Meal debt continues to grow at Garfield Re-2

District still encouraging families to apply for free-and-reduced options

Chrissy Haxton prepara platos de tacos y arroz antes del almuerzo en la Escuela Primaria Graham Mesa en Rifle en el otoño de 2022.
Chelsea Self/Citizen Telegram

Debt accrued from families not paying for student meals continues to grow for the Garfield Re-2 School District, an official said last week.

Numbers presented by Director of Nutrition Services Mary McPhee to school board members show meal debt service increased from about $24,578 on Oct. 25 to $35,511 on Jan. 11.

A big reason why meal debt continues to inflate is because district families who still qualify for free-and-reduced meals are simply not filling out their applications, McPhee said. 

Despite November’s vote to pass Proposition FF, which implements universal free meals in Colorado schools by the 2023-24 school year, Garfield Re-2 is still responsible for paying for the meal debt they accrue this year.

“Because even though this is going to start next school year, we still need to get free-and-reduced applications more than ever before,” McPhee said.

This growing debt is pushing the school board to consider using collections services or putting families on monthly payment plans to help cover outstanding bills. School Board Member Jason Shoup worried, if nothing’s done, the district could incur as much as $60,000 in meal debt by the end of the school year.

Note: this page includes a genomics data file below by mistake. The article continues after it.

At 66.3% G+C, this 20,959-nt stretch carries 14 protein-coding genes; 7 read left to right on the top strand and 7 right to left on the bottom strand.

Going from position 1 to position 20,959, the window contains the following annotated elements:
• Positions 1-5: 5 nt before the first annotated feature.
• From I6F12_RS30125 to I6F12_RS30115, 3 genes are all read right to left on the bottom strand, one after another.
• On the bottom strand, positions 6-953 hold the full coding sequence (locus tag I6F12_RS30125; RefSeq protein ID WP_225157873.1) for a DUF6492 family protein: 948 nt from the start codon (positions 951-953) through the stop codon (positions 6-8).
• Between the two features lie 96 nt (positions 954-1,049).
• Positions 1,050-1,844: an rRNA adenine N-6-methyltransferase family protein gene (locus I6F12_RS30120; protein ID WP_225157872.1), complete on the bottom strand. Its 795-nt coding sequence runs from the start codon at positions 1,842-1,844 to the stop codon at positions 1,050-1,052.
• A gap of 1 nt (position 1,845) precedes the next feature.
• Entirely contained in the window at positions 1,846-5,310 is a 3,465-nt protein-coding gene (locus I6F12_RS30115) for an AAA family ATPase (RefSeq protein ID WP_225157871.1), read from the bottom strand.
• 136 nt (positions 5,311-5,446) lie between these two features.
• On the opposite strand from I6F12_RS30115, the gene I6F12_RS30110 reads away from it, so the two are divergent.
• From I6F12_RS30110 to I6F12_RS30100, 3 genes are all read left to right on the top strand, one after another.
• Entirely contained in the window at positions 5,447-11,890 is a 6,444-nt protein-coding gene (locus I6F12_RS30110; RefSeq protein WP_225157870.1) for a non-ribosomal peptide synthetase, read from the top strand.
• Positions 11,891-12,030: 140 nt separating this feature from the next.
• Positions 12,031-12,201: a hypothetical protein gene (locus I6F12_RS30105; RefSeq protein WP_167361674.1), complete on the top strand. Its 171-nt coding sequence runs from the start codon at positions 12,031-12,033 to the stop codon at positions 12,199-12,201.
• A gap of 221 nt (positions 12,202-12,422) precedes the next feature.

“Then we’ve got a really big elephant in the room,” he said.

“I’m 90% sure it’s the same families that are struggling, but how can we fix that?”

There are right now 980 district students who owe money for meals. Another 1,800 owe nothing, while 2,000 students at Garfield Re-2 are positive in their accounts. 

The district has also served 14,835 breakfasts, 53,879 lunches and another 19,186 faculty/guest meals since Oct. 25, McPhee’s numbers show. That’s 70,992 total meals in less than three months.

Amid all these served meals, McPhee said families aren’t filling out free-and-reduced applications because they might be uncertain of where the information goes or that they’re perhaps not meeting the thresholds to qualify.

“If you make $1 over you don’t qualify,” she said.

According to the application, a family household of four making less than $51,338 may qualify for free-and-reduced meals.

At one point in December, an anonymous “lunch angel” donated $2,675, which, at the time, completely wiped out the entire student meal debt at Elk Creek Elementary School in New Castle. By Jan. 11, that school’s meal debt grew back to $177.

McPhee said a focus group made up of members from the Colorado Department of Education, Colorado school district chief financial officers, social workers, nurses and more are currently developing recommendations on how at-risk funding will be paid to Colorado school districts.

Those recommendations are set to come out by the end of January. Online free and reduced applications, which are also in Spanish, can be found at

Support Local Journalism

Support Local Journalism

Readers around Glenwood Springs and Garfield County make the Post Independent’s work possible. Your financial contribution supports our efforts to deliver quality, locally relevant journalism.

Now more than ever, your support is critical to help us keep our community informed about the evolving coronavirus pandemic and the impact it is having locally. Every contribution, however large or small, will make a difference.

Each donation will be used exclusively for the development and creation of increased news coverage.